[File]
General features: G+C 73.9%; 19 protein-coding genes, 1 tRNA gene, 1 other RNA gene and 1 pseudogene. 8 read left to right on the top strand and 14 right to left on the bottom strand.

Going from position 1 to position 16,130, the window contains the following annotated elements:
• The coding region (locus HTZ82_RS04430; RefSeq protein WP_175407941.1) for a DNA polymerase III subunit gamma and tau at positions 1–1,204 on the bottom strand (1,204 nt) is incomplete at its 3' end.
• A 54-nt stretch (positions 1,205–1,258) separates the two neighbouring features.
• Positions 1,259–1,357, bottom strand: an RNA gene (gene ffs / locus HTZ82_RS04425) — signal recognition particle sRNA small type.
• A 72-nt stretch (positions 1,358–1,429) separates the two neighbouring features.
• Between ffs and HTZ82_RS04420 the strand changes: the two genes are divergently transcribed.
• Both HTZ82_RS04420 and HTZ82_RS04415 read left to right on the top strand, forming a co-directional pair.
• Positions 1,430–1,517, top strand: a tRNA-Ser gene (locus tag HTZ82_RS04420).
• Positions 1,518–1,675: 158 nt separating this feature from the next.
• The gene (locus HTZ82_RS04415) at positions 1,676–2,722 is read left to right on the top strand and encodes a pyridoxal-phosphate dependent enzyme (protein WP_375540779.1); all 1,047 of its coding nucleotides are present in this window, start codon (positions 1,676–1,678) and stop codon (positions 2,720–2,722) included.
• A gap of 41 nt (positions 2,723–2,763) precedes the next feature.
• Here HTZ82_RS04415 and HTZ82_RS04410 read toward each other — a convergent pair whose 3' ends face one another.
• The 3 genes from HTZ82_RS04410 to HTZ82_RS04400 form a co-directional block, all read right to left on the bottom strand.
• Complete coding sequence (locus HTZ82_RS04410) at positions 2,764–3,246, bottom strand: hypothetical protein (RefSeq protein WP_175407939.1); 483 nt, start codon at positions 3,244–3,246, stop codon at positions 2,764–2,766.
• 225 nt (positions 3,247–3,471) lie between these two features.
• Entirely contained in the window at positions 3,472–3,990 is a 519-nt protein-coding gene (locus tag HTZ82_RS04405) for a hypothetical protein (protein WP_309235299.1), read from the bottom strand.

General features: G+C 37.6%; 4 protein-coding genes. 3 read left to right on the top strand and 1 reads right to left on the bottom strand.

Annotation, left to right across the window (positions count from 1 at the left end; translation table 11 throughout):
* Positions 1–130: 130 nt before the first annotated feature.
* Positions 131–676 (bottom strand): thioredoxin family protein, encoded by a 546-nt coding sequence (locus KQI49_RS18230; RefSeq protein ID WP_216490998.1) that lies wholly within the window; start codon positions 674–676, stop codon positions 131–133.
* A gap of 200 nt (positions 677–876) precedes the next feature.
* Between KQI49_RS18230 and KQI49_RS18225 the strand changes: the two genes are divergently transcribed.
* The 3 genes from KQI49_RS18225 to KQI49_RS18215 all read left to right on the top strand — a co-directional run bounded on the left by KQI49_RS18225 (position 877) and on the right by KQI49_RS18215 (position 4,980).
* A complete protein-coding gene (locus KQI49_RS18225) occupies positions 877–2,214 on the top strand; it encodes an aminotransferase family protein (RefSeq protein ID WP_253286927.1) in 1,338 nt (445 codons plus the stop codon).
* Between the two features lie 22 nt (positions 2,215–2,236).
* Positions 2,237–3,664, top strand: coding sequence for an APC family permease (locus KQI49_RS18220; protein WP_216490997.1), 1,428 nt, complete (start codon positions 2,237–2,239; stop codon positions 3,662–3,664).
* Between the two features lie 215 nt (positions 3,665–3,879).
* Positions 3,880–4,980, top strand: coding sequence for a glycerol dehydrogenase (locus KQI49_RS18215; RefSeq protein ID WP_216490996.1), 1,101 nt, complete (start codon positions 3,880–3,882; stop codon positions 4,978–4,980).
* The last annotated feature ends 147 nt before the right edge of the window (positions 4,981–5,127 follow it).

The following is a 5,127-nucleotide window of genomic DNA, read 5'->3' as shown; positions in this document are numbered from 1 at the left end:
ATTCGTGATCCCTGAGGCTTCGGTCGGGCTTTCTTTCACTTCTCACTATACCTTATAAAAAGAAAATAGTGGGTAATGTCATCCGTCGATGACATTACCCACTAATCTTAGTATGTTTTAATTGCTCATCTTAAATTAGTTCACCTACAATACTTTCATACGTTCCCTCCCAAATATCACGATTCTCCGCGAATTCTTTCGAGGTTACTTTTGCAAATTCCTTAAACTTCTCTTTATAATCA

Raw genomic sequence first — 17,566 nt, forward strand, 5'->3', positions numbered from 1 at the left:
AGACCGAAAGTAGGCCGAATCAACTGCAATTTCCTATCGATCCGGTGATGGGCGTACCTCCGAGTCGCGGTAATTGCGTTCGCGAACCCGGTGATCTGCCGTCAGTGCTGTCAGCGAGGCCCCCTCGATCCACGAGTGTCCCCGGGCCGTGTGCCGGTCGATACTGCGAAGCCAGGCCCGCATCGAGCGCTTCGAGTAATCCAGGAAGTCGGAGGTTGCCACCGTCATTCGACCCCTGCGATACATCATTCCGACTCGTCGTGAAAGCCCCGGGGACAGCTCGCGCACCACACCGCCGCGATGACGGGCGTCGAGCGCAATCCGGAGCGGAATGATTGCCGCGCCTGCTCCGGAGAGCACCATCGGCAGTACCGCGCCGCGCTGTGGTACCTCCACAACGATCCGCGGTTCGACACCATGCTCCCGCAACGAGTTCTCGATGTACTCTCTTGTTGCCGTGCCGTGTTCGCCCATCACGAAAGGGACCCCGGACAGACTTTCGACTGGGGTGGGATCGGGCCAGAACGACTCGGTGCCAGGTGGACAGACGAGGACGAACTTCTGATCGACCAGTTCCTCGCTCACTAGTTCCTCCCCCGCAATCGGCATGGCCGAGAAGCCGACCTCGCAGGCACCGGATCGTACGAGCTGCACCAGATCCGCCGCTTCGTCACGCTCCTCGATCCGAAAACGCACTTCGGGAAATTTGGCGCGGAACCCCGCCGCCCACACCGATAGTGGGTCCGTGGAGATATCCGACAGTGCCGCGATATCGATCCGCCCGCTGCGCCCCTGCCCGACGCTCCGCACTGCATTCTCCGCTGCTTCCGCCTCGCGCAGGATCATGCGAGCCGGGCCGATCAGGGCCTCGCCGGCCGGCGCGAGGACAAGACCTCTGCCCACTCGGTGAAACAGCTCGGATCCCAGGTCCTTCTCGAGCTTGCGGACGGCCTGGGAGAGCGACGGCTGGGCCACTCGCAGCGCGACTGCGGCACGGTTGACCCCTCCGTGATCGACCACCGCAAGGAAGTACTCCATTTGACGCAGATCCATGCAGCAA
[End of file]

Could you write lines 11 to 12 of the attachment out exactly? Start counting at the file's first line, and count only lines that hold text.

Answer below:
• The gene (locus HTZ82_RS04415) at positions 1,676–2,722 is read left to right on the top strand and encodes a pyridoxal-phosphate dependent enzyme (protein WP_375540779.1); all 1,047 of its coding nucleotides are present in this window, start codon (positions 1,676–1,678) and stop codon (positions 2,720–2,722) included.
• A gap of 41 nt (positions 2,723–2,763) precedes the next feature.